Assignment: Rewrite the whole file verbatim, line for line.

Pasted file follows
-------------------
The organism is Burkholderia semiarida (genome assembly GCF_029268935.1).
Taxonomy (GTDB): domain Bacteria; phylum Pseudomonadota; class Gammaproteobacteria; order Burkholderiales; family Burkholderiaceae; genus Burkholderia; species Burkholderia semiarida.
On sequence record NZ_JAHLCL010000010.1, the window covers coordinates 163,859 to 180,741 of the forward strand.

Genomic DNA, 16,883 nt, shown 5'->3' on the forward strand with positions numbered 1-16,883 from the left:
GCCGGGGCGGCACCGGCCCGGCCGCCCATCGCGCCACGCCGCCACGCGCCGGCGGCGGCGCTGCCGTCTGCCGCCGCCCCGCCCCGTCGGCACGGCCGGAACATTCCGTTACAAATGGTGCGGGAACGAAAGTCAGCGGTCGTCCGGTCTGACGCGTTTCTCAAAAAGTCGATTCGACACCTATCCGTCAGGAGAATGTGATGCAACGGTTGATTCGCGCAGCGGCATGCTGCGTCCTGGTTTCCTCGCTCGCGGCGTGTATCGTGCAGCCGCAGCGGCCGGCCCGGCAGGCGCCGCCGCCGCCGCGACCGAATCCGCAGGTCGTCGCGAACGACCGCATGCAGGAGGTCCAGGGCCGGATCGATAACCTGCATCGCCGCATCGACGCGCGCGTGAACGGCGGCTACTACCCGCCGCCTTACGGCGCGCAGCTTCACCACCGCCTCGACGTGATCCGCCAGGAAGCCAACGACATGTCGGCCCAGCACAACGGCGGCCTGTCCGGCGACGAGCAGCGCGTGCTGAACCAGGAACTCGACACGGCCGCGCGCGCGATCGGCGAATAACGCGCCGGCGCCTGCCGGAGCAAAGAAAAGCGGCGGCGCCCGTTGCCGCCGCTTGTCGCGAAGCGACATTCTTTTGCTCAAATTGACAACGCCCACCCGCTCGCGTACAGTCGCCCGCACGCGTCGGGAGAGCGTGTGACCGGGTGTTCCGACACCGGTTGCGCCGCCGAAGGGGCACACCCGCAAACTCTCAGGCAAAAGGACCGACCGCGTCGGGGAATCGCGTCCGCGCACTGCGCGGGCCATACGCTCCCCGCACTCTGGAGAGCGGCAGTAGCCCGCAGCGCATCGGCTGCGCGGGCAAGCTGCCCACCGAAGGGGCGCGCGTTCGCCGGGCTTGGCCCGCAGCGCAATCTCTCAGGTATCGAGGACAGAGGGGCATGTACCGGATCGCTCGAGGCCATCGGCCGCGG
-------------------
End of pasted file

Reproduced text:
The organism is Burkholderia semiarida (genome assembly GCF_029268935.1).
Taxonomy (GTDB): domain Bacteria; phylum Pseudomonadota; class Gammaproteobacteria; order Burkholderiales; family Burkholderiaceae; genus Burkholderia; species Burkholderia semiarida.
On sequence record NZ_JAHLCL010000010.1, the window covers coordinates 163,859 to 180,741 of the forward strand.

Genomic DNA, 16,883 nt, shown 5'->3' on the forward strand with positions numbered 1-16,883 from the left:
GCCGGGGCGGCACCGGCCCGGCCGCCCATCGCGCCACGCCGCCACGCGCCGGCGGCGGCGCTGCCGTCTGCCGCCGCCCCGCCCCGTCGGCACGGCCGGAACATTCCGTTACAAATGGTGCGGGAACGAAAGTCAGCGGTCGTCCGGTCTGACGCGTTTCTCAAAAAGTCGATTCGACACCTATCCGTCAGGAGAATGTGATGCAACGGTTGATTCGCGCAGCGGCATGCTGCGTCCTGGTTTCCTCGCTCGCGGCGTGTATCGTGCAGCCGCAGCGGCCGGCCCGGCAGGCGCCGCCGCCGCCGCGACCGAATCCGCAGGTCGTCGCGAACGACCGCATGCAGGAGGTCCAGGGCCGGATCGATAACCTGCATCGCCGCATCGACGCGCGCGTGAACGGCGGCTACTACCCGCCGCCTTACGGCGCGCAGCTTCACCACCGCCTCGACGTGATCCGCCAGGAAGCCAACGACATGTCGGCCCAGCACAACGGCGGCCTGTCCGGCGACGAGCAGCGCGTGCTGAACCAGGAACTCGACACGGCCGCGCGCGCGATCGGCGAATAACGCGCCGGCGCCTGCCGGAGCAAAGAAAAGCGGCGGCGCCCGTTGCCGCCGCTTGTCGCGAAGCGACATTCTTTTGCTCAAATTGACAACGCCCACCCGCTCGCGTACAGTCGCCCGCACGCGTCGGGAGAGCGTGTGACCGGGTGTTCCGACACCGGTTGCGCCGCCGAAGGGGCACACCCGCAAACTCTCAGGCAAAAGGACCGACCGCGTCGGGGAATCGCGTCCGCGCACTGCGCGGGCCATACGCTCCCCGCACTCTGGAGAGCGGCAGTAGCCCGCAGCGCATCGGCTGCGCGGGCAAGCTGCCCACCGAAGGGGCGCGCGTTCGCCGGGCTTGGCCCGCAGCGCAATCTCTCAGGTATCGAGGACAGAGGGGCATGTACCGGATCGCTCGAGGCCATCGGCCGCGG